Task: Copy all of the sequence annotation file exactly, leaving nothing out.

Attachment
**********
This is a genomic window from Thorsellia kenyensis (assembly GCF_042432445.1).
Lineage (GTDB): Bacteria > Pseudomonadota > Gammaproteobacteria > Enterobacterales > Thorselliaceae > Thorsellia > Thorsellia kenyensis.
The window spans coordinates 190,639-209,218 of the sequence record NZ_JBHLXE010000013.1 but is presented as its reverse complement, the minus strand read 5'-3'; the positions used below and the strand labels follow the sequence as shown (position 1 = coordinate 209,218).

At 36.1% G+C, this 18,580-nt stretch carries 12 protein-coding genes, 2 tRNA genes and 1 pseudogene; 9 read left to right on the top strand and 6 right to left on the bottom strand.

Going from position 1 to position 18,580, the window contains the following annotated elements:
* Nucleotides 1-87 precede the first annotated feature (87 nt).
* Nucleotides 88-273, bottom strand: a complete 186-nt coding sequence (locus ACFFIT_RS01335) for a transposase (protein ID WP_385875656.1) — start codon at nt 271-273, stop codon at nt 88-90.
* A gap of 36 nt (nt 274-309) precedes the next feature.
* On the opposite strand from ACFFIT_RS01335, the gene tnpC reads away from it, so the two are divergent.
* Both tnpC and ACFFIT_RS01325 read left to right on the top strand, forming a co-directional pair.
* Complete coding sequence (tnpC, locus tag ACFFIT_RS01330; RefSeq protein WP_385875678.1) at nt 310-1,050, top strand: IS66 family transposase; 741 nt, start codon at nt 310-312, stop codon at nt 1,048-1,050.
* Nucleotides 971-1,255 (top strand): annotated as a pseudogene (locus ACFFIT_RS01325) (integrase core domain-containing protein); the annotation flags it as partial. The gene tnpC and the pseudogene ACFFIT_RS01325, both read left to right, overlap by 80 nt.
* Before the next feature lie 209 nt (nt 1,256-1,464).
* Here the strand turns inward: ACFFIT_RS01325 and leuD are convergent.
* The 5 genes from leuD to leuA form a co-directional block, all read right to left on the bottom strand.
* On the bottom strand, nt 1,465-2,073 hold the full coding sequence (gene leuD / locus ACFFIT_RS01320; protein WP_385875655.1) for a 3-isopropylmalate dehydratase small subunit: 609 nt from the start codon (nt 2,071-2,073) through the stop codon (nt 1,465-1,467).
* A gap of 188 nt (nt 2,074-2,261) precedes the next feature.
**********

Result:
This is a genomic window from Thorsellia kenyensis (assembly GCF_042432445.1).
Lineage (GTDB): Bacteria > Pseudomonadota > Gammaproteobacteria > Enterobacterales > Thorselliaceae > Thorsellia > Thorsellia kenyensis.
The window spans coordinates 190,639-209,218 of the sequence record NZ_JBHLXE010000013.1 but is presented as its reverse complement, the minus strand read 5'-3'; the positions used below and the strand labels follow the sequence as shown (position 1 = coordinate 209,218).

At 36.1% G+C, this 18,580-nt stretch carries 12 protein-coding genes, 2 tRNA genes and 1 pseudogene; 9 read left to right on the top strand and 6 right to left on the bottom strand.

Going from position 1 to position 18,580, the window contains the following annotated elements:
* Nucleotides 1-87 precede the first annotated feature (87 nt).
* Nucleotides 88-273, bottom strand: a complete 186-nt coding sequence (locus ACFFIT_RS01335) for a transposase (protein ID WP_385875656.1) — start codon at nt 271-273, stop codon at nt 88-90.
* A gap of 36 nt (nt 274-309) precedes the next feature.
* On the opposite strand from ACFFIT_RS01335, the gene tnpC reads away from it, so the two are divergent.
* Both tnpC and ACFFIT_RS01325 read left to right on the top strand, forming a co-directional pair.
* Complete coding sequence (tnpC, locus tag ACFFIT_RS01330; RefSeq protein WP_385875678.1) at nt 310-1,050, top strand: IS66 family transposase; 741 nt, start codon at nt 310-312, stop codon at nt 1,048-1,050.
* Nucleotides 971-1,255 (top strand): annotated as a pseudogene (locus ACFFIT_RS01325) (integrase core domain-containing protein); the annotation flags it as partial. The gene tnpC and the pseudogene ACFFIT_RS01325, both read left to right, overlap by 80 nt.
* Before the next feature lie 209 nt (nt 1,256-1,464).
* Here the strand turns inward: ACFFIT_RS01325 and leuD are convergent.
* The 5 genes from leuD to leuA form a co-directional block, all read right to left on the bottom strand.
* On the bottom strand, nt 1,465-2,073 hold the full coding sequence (gene leuD / locus ACFFIT_RS01320; protein WP_385875655.1) for a 3-isopropylmalate dehydratase small subunit: 609 nt from the start codon (nt 2,071-2,073) through the stop codon (nt 1,465-1,467).
* A gap of 188 nt (nt 2,074-2,261) precedes the next feature.